Quaker Oats announced yesterday that they will completely change both the logo and name of its Aunt Jemima brand syrup and pancake mix by this fall. The brand’s origin was inspired by the minstrel song “Old Aunt Jemima,” which was said to have been sung by slaves. The logo, created in 1890, was based on a former slave, Nancy Green, described on the brand’s site as a “storyteller, cook, and missionary worker.
Mrs. Butterworth might also be getting a makeover according to Conagra Brands. Some have associated the shape of the brand’s syrup bottles with the offensive “Mammy” racial caricature of stereotype for black women but the company says, “The Mrs. Butterworth’s brand, including its syrup packaging, is intended to evoke the images of a loving grandmother.”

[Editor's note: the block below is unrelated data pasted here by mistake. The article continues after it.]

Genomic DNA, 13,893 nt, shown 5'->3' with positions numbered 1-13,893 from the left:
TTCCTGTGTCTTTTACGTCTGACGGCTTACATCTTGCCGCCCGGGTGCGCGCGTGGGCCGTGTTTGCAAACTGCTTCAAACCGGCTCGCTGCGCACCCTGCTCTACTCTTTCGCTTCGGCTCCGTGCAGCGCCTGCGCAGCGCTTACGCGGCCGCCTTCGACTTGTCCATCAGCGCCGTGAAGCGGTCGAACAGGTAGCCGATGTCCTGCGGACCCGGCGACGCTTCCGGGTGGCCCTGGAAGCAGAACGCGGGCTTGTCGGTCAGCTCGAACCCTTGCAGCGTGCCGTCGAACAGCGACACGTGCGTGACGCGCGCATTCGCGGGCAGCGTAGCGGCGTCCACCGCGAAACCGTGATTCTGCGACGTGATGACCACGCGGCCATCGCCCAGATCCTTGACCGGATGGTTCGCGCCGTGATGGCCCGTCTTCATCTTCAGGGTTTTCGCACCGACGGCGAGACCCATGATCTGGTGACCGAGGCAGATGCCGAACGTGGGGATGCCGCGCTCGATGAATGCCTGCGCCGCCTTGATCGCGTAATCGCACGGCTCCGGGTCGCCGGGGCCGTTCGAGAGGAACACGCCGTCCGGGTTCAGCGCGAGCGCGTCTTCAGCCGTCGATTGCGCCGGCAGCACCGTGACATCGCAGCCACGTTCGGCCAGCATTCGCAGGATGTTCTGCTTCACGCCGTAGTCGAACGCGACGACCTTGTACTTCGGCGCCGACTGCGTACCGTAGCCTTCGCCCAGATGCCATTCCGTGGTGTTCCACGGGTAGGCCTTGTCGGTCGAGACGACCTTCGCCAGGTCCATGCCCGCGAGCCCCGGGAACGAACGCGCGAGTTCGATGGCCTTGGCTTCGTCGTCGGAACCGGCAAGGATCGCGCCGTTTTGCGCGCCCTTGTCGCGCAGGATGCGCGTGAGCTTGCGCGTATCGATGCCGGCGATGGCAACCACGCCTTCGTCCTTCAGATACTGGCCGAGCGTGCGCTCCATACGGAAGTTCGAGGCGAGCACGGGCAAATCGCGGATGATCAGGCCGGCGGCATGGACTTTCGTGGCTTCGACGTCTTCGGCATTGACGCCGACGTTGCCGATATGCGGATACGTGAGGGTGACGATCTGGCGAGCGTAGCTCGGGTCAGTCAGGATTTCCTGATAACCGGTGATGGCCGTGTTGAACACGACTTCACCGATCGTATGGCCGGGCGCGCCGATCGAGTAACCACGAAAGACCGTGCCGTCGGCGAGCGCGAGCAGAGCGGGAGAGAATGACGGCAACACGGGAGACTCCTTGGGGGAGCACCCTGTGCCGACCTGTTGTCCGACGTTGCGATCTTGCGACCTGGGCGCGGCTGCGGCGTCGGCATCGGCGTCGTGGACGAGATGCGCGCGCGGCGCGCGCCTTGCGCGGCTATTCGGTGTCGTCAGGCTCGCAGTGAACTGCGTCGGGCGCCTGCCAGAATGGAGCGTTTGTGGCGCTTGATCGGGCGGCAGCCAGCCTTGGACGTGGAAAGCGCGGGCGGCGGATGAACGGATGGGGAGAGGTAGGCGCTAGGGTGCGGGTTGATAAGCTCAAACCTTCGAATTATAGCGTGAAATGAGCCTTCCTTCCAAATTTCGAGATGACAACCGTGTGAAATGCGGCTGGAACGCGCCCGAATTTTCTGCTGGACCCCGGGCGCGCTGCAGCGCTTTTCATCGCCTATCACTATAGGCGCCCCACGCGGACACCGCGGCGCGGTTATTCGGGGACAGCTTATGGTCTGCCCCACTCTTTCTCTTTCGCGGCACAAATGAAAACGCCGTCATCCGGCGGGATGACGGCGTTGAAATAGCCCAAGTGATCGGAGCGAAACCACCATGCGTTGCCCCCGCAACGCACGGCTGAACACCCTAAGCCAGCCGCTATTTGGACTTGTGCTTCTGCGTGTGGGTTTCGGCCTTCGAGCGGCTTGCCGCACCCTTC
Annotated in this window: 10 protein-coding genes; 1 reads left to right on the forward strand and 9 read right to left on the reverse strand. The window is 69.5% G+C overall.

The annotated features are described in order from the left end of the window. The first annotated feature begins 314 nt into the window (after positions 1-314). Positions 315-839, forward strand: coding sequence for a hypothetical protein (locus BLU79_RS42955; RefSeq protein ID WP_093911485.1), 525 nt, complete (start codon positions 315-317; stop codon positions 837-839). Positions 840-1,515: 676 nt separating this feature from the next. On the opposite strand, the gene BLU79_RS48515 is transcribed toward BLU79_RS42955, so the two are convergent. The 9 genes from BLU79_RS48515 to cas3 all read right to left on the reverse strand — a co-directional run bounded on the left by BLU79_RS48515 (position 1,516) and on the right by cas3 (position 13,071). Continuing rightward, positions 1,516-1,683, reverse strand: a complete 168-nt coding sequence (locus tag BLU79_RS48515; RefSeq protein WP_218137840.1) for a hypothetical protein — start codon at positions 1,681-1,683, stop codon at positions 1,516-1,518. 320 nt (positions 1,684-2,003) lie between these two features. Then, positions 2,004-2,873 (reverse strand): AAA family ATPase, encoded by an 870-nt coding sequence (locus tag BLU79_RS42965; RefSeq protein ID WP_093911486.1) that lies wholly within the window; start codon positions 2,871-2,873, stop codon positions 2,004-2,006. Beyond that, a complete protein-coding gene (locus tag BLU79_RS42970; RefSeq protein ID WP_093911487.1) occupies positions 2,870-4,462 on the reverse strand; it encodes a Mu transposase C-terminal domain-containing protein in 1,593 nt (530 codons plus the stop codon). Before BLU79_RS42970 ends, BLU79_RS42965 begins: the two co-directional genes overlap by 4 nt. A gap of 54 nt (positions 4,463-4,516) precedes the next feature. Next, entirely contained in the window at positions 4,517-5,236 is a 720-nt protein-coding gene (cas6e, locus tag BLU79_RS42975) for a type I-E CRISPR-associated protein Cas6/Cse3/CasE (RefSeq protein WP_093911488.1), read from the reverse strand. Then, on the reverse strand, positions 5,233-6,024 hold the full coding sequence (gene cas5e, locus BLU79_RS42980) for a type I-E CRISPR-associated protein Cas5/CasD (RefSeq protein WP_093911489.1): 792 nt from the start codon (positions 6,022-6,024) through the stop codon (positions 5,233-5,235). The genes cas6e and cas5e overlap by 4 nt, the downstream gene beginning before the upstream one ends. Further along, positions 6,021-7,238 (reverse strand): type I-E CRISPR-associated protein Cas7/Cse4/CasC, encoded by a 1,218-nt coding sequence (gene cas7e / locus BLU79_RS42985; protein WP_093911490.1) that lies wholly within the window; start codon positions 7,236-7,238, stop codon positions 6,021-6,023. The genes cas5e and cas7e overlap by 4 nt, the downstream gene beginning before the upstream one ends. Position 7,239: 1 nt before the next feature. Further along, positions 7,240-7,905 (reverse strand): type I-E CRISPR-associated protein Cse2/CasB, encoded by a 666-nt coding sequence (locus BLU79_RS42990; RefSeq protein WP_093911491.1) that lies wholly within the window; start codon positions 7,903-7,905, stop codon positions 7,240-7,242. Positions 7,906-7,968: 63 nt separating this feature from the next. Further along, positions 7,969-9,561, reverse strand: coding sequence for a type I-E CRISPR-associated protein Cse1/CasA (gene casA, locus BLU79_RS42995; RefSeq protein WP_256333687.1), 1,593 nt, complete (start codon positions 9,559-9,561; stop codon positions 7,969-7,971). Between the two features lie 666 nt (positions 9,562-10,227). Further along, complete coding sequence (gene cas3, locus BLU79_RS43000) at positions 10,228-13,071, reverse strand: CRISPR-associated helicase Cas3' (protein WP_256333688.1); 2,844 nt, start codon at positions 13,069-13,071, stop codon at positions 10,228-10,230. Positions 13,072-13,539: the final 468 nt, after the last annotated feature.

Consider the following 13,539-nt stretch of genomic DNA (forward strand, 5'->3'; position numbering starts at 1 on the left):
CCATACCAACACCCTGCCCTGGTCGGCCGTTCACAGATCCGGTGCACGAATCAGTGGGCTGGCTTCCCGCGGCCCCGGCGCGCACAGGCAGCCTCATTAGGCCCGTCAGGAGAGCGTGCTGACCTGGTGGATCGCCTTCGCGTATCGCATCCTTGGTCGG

Mars is doing something similar with their Uncle Ben’s brand of rice, saying it plans to change the rice’s “brand identity,” which has long featured a photo of an African American man.
The name, which dates to 1946, comes from a black Texan rice grower, while the picture is of a “beloved Chicago chef and waiter named Frank Brown.” The company said it doesn’t “yet know what the exact changes and timing will be,” but it is “evaluating all possibilities.”
And now B&G Foods is now going to rebrand Cream of Wheat’s packaging that currently features the image of a black chef. Early ads refer to the chef as “Rastus” which is a term now considered a slur.